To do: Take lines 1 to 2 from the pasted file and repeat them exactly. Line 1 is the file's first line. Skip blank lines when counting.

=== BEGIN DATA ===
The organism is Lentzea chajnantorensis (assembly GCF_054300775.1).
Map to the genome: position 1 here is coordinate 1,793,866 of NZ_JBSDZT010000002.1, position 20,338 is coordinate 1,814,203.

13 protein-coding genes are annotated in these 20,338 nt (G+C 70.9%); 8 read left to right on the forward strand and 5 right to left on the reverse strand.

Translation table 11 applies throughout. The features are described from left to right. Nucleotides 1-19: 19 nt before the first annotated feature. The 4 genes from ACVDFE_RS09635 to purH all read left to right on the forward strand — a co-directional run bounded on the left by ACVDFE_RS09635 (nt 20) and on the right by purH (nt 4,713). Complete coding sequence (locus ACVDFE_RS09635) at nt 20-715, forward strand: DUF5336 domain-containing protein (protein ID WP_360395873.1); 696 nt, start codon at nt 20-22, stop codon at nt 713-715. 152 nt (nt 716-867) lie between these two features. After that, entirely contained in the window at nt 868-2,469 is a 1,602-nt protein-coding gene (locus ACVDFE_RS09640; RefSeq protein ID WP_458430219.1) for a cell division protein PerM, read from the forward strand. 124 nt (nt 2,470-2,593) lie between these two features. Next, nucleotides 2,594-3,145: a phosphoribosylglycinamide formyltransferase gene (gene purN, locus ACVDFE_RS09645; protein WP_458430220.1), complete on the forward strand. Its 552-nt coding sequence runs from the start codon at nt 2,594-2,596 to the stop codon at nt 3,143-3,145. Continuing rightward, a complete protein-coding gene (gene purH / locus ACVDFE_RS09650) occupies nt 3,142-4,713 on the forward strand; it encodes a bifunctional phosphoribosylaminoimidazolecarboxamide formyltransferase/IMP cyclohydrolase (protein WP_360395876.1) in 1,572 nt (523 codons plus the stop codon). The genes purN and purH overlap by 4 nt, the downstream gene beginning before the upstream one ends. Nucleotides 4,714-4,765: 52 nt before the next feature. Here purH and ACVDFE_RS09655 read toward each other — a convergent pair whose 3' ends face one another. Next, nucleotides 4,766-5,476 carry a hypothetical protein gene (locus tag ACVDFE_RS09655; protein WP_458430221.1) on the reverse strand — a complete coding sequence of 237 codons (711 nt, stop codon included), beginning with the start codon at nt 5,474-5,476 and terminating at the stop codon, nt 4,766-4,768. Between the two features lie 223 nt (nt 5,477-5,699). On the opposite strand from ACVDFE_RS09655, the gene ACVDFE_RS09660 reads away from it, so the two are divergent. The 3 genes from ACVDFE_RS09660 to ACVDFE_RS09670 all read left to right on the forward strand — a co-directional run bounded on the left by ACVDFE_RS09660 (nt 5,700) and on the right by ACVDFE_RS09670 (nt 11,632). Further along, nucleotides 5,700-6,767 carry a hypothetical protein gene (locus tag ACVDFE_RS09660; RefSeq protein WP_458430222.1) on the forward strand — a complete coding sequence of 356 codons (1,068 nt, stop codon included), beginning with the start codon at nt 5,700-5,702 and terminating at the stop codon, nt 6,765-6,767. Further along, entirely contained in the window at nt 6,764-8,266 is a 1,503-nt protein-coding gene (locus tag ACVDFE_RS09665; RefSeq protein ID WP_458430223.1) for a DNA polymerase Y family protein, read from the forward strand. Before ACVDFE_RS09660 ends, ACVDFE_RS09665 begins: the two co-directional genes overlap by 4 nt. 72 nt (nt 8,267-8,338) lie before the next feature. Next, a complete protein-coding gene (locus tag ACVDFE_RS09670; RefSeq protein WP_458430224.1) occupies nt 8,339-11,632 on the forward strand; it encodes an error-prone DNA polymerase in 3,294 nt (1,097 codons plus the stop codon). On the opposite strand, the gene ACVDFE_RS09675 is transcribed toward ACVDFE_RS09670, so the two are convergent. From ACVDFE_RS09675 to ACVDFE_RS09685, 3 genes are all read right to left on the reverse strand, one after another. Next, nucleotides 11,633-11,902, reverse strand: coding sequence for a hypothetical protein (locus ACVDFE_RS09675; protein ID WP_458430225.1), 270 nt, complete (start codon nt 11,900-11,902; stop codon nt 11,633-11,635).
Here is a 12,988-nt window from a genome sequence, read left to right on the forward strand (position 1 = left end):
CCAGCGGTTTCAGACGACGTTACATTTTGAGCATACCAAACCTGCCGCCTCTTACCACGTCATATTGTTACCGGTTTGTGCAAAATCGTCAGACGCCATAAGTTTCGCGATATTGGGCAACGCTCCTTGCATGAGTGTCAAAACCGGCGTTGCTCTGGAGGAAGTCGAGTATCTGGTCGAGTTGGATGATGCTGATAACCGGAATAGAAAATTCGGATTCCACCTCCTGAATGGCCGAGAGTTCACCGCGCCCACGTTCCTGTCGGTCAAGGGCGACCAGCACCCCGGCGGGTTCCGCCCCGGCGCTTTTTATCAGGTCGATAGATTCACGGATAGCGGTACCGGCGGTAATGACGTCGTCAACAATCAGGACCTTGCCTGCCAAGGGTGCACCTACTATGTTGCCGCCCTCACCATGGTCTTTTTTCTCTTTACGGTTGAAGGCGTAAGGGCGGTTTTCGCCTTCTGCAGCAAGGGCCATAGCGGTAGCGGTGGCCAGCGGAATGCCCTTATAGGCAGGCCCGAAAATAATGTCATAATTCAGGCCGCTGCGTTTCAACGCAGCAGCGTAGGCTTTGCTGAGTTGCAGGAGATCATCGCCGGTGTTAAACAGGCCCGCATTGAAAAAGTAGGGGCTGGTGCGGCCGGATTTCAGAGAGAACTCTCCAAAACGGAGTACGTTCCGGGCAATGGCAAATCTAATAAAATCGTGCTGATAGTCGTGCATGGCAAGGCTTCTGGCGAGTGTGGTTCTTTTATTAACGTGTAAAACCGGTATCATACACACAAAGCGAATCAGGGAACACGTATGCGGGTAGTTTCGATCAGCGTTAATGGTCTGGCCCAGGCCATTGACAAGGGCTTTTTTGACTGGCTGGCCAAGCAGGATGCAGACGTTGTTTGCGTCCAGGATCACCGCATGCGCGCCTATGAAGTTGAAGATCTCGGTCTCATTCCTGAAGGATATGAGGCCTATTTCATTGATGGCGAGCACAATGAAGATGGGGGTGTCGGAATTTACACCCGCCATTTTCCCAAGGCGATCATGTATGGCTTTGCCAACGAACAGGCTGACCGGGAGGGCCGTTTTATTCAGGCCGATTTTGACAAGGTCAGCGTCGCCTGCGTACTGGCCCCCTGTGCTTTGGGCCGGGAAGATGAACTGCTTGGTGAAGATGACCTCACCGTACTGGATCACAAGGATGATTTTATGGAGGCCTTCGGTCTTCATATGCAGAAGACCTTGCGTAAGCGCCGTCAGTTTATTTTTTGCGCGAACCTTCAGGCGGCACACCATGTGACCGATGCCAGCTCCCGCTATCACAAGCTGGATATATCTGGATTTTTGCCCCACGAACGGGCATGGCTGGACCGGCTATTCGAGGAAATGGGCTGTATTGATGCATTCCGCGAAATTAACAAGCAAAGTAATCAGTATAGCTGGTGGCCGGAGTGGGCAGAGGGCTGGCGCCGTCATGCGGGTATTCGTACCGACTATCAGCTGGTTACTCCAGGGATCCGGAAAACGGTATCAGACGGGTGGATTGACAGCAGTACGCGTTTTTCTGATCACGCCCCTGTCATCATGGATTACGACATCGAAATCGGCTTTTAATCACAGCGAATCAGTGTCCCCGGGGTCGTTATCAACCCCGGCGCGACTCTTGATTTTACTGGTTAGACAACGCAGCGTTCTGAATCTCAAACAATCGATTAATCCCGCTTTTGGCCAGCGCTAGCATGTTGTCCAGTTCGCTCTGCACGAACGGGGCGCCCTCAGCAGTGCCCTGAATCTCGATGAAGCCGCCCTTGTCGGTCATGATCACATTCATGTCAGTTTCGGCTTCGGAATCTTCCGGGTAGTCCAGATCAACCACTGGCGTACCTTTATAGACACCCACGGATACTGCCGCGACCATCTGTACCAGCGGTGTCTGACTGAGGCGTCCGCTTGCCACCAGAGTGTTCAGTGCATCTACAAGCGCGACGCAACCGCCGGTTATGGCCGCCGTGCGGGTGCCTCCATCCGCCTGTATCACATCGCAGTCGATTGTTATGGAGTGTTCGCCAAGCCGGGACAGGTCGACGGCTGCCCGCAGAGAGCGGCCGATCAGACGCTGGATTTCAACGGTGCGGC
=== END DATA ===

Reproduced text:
The organism is Lentzea chajnantorensis (assembly GCF_054300775.1).
Map to the genome: position 1 here is coordinate 1,793,866 of NZ_JBSDZT010000002.1, position 20,338 is coordinate 1,814,203.